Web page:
Exacerbation rate was defined as the number of exacerbation events divided by person-years of follow-up. Person-years of follow-up were computed directly if both the rate and number of events were available or, if neither were available, the person-years were estimated. When estimated, patients not lost to follow-up were assumed to have had complete (100%) follow-up. Patients lost to follow-up were assumed to have 50% of the possible follow-up. When the number of events was not reported, the rate and estimated person-years of follow-up were used to estimate the number of moderate/severe exacerbation events. The priors and hyperpriors were similar to the other analyses.

Covariates were included in the models using a fixed-effects approach; a coefficient was created for each covariate. The coefficients were modelled independently with each having a flat prior distribution of N(0,102). The following covariates were included in the ‘full-covariate’ models: study duration, age, gender, smoking status, percent predicted FEV1 and exacerbation history. The continuous covariates – age, gender and smoking history – were normalised. Specifically, age was normalised by subtracting 60 years of age; the resulting covariate is “Age – 60”. Gender is represented as the percentage of males in a treatment arm. Gender was normalised by subtracting 75% from the treatment arm population of males, thus the covariate is “proportion male – 0.75”. Smoking status is represented as the percentage of current smokers in a treatment arm. Smoking status was normalised by subtracting 50% from the treatment arm population of current smokers, thus the covariate is “proportion smokers – 0.5”. The categorical covariates – % predicted FEV1 at baseline, exacerbation history and study length – had designated reference groups of mean % predicted FEV1 50– ≤ 70%; ≥1 exacerbation in previous year; and study duration 40–60 weeks, respectively. Findings from a reduced model including only one covariate (study duration) are provided in Additional file 1: e-Table S4.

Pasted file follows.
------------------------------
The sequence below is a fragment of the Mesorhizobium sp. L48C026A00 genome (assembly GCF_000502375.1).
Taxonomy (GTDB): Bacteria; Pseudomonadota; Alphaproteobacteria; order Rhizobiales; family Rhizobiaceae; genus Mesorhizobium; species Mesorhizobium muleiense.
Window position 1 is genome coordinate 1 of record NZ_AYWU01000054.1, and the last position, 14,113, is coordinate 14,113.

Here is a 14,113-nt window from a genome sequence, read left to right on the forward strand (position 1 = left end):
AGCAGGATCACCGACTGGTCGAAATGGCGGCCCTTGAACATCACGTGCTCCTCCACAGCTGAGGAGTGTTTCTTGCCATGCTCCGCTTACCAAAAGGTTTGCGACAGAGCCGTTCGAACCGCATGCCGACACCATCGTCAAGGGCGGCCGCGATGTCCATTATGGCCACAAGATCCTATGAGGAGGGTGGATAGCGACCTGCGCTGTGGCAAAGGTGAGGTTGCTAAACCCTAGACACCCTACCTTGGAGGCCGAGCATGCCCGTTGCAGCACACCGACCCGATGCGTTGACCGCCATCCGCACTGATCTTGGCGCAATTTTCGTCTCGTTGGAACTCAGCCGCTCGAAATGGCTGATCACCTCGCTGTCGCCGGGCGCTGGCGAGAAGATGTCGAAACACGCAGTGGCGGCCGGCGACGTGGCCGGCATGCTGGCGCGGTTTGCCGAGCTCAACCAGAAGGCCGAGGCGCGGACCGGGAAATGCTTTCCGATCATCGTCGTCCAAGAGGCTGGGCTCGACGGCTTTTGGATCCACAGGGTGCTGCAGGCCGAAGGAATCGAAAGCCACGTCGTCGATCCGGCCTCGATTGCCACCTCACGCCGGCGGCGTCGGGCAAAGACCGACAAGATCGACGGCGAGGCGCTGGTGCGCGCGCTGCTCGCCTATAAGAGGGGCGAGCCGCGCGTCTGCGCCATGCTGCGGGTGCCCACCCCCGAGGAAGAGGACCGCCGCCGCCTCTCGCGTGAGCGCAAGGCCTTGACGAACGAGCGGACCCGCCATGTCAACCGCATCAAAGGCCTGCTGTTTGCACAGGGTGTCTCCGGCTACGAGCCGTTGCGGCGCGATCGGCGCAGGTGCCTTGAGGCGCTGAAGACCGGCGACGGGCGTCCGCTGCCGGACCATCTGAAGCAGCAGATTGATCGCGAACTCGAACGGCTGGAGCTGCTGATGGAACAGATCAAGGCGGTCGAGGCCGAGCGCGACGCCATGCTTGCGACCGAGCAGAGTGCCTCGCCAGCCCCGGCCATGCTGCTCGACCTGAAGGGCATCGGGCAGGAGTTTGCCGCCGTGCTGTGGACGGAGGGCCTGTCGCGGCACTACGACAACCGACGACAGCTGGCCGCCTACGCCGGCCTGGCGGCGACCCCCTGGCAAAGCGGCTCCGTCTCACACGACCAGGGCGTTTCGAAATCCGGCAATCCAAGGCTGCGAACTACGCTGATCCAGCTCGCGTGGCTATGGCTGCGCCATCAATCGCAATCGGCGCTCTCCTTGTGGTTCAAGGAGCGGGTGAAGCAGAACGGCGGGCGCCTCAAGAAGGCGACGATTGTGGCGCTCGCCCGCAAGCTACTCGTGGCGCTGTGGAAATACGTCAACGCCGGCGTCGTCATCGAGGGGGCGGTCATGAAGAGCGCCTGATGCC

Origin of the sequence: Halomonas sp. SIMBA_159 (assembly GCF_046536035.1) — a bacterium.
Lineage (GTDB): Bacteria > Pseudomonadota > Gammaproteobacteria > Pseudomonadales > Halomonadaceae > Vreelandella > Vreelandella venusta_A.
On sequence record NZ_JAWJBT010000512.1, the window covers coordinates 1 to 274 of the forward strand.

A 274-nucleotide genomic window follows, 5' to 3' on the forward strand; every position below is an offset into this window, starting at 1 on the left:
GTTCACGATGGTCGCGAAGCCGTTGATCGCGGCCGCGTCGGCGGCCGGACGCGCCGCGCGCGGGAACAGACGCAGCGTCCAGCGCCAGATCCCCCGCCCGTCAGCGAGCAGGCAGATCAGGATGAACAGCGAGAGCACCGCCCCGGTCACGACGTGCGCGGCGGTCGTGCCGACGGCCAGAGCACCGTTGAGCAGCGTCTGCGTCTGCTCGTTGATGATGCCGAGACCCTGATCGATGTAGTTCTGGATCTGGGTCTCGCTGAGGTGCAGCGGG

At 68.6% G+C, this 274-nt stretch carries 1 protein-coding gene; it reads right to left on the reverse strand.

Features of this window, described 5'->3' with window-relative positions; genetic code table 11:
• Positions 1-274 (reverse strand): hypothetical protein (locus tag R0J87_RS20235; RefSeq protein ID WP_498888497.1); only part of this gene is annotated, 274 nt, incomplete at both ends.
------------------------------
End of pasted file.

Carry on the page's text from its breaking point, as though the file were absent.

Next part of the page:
For each outcome, model fit was evaluated by assessing the standardised residual, i.e. the difference between the model-estimated values and observed values divided by the estimated standard deviation.

All analyses were conducted using standard Markov Chain Monte Carlo methodology, utilising adaptive Metropolis-Hastings steps [24] where applicable, and were performed using custom software written in ANSI-standard Fortran (Berry Consultants LLC, Austin, TX). The software used was independently validated with duplicate code written in R (R Development Core Team, Vienna, Austria).

Sensitivity analysis

A sensitivity analysis in which studies that were excluded from the primary analysis were added to the model was carried out for the annual moderate/severe exacerbation rate outcome. Six additional studies in which there were no explicit requirements for a history of patient exacerbations were included in the sensitivity analysis network. A second sensitivity analysis of the exacerbation rate data used a subset of the network including only those studies for which reported exacerbation rates were adjusted for follow-up. For the SGRQ outcome, one sensitivity analysis was performed where two studies were excluded from the network: one was removed because data values were markedly different from those in other studies in the model, and the other study was removed because baseline SGRQ values were much higher than for other studies in the model.

Assessment of alternative modelling approaches